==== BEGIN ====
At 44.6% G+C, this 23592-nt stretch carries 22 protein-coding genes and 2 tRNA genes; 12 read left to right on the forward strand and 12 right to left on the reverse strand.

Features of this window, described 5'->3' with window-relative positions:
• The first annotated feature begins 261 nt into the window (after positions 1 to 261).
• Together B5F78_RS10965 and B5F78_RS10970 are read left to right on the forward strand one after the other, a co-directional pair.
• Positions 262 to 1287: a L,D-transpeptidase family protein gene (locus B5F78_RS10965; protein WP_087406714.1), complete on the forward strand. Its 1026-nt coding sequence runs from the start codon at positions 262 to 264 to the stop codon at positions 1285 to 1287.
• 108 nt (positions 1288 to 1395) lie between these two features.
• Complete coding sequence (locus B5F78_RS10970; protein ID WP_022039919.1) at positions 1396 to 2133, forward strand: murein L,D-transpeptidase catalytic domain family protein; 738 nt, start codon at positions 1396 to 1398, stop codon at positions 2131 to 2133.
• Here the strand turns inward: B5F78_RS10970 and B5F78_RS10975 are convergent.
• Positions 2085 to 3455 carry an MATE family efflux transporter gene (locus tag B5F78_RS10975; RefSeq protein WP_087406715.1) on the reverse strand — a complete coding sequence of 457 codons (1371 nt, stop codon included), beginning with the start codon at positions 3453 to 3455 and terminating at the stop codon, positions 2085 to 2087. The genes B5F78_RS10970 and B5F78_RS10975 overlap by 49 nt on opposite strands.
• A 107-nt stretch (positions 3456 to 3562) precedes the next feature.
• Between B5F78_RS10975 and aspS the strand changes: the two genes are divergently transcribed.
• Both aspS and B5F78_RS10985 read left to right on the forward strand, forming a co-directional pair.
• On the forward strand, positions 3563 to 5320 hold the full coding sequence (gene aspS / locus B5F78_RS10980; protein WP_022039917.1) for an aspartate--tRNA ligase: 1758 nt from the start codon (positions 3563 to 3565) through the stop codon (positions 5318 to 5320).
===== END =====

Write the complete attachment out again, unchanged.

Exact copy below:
At 44.6% G+C, this 23592-nt stretch carries 22 protein-coding genes and 2 tRNA genes; 12 read left to right on the forward strand and 12 right to left on the reverse strand.

Features of this window, described 5'->3' with window-relative positions:
• The first annotated feature begins 261 nt into the window (after positions 1 to 261).
• Together B5F78_RS10965 and B5F78_RS10970 are read left to right on the forward strand one after the other, a co-directional pair.
• Positions 262 to 1287: a L,D-transpeptidase family protein gene (locus B5F78_RS10965; protein WP_087406714.1), complete on the forward strand. Its 1026-nt coding sequence runs from the start codon at positions 262 to 264 to the stop codon at positions 1285 to 1287.
• 108 nt (positions 1288 to 1395) lie between these two features.
• Complete coding sequence (locus B5F78_RS10970; protein ID WP_022039919.1) at positions 1396 to 2133, forward strand: murein L,D-transpeptidase catalytic domain family protein; 738 nt, start codon at positions 1396 to 1398, stop codon at positions 2131 to 2133.
• Here the strand turns inward: B5F78_RS10970 and B5F78_RS10975 are convergent.
• Positions 2085 to 3455 carry an MATE family efflux transporter gene (locus tag B5F78_RS10975; RefSeq protein WP_087406715.1) on the reverse strand — a complete coding sequence of 457 codons (1371 nt, stop codon included), beginning with the start codon at positions 3453 to 3455 and terminating at the stop codon, positions 2085 to 2087. The genes B5F78_RS10970 and B5F78_RS10975 overlap by 49 nt on opposite strands.
• A 107-nt stretch (positions 3456 to 3562) precedes the next feature.
• Between B5F78_RS10975 and aspS the strand changes: the two genes are divergently transcribed.
• Both aspS and B5F78_RS10985 read left to right on the forward strand, forming a co-directional pair.
• On the forward strand, positions 3563 to 5320 hold the full coding sequence (gene aspS / locus B5F78_RS10980; protein WP_022039917.1) for an aspartate--tRNA ligase: 1758 nt from the start codon (positions 3563 to 3565) through the stop codon (positions 5318 to 5320).